If you are having friends and family round to your garden it’s a good idea to wipe any “touch” surfaces like door handles, bathroom taps, chairs, tables etc both before and after they leave. It’s also good to have some hand sanitizer readily available for the use of your guests.
Can I Hug My Grandchildren?
I have been in isolation for the last two months and I am really looking forward to seeing my grandchildren who have also been isolating, is it safe for me to give them a hug?Barbara
After having been apart for so long the urge to hug our friends and family when we see them again might be hard to resist but it’s very important to exercise restraint. Coronavirus is still very much a part of our lives and while a person might look and feel fine they could be carrying the virus and be capable of passing it on to others. Unfortunately this means no hugging or even shaking hands for now.
Should I Bring My Own?
I have been invited around to my friend’s garden for the afternoon, should I bring my own glass in case she offers me something to drink?Margaret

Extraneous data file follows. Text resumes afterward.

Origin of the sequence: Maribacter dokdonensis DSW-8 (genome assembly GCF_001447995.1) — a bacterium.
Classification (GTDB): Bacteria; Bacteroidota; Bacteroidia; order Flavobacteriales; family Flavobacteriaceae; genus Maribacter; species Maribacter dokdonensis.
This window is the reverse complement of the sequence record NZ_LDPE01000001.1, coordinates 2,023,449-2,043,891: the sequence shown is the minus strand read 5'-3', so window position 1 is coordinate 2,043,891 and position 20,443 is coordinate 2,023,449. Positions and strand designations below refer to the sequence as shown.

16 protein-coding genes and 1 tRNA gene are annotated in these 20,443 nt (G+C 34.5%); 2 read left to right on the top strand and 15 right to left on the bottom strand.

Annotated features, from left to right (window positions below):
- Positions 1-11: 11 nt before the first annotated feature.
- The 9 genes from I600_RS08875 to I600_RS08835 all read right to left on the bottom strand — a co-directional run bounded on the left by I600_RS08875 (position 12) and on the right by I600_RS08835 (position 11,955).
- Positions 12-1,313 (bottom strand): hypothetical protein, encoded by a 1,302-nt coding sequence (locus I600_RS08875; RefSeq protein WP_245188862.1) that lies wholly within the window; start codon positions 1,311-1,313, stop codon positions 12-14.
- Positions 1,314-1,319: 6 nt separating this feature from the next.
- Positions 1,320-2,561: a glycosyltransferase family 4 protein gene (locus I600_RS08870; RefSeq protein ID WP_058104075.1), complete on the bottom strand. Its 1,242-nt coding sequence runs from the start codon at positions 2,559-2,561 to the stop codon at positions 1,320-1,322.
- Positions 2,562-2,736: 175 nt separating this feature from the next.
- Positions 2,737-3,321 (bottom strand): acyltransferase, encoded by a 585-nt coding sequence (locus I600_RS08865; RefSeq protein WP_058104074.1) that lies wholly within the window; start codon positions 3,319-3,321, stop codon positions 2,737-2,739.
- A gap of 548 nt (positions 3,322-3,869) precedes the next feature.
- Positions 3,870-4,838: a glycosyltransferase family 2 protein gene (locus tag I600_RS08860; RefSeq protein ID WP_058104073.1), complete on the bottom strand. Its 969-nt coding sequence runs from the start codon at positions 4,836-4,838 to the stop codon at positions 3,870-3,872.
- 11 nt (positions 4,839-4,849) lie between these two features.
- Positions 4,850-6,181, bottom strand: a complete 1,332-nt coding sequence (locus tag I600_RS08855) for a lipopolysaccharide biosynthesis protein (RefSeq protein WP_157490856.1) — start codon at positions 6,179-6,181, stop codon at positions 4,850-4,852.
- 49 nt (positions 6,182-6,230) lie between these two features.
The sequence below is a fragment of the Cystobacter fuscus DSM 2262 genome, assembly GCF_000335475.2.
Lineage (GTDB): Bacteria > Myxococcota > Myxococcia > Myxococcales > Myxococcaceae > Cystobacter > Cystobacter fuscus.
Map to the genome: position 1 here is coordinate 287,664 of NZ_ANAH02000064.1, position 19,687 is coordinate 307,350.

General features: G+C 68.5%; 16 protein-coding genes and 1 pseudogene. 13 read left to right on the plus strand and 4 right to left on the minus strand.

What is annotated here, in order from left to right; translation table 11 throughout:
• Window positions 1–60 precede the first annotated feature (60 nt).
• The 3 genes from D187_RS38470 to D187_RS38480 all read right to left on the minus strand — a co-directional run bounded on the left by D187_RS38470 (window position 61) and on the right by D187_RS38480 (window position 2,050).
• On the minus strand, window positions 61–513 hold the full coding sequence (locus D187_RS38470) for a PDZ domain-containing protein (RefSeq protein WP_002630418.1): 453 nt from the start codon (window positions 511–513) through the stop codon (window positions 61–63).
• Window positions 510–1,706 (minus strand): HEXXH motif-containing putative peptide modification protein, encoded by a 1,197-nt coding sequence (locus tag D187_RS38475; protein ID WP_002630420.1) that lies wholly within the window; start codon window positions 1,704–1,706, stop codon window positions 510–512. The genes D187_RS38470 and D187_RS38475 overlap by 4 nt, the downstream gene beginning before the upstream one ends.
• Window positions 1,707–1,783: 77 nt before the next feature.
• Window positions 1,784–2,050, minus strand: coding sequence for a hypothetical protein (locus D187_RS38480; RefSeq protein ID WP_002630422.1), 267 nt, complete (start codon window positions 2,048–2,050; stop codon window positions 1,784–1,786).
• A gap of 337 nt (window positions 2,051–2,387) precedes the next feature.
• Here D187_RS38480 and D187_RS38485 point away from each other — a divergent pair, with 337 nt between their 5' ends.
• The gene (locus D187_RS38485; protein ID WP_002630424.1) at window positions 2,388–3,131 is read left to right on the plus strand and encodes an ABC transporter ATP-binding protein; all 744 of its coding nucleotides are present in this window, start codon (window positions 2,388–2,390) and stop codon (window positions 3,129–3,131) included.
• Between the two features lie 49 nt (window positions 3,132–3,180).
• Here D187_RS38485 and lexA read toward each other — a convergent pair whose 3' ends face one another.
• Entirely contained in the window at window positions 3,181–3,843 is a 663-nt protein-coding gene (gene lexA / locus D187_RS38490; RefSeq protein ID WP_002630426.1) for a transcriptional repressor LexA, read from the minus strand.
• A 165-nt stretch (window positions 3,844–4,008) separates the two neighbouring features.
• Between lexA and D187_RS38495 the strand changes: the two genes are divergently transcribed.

With lots of people planning social gatherings and BBQs over the coming months this is a really common question right now. The facts are these – Coronavirus can be passed from surfaces to hands and from hands to mouth, nose or eyes causing infection. There is no evidence that Coronavirus can be caught from consuming food or liquids. If you take a glass, cup or plate from your host you are introducing the possibility of infection. If you bring your own glass, cup or plate and allow your host to pour the liquid directly into your glass/cup or serve the food onto your plate you are eliminating this possibility. The same rules apply to cutlery.
Can we share food?
I am meeting some friends in my local park for a picnic, is it safe to share food?Darren
As mentioned in the previous section there is no evidence coronavirus is spread through food, there is still a risk however of cross-contamination while eating food from a shared bowl or plate. So this is probably not a sensible thing to do right now.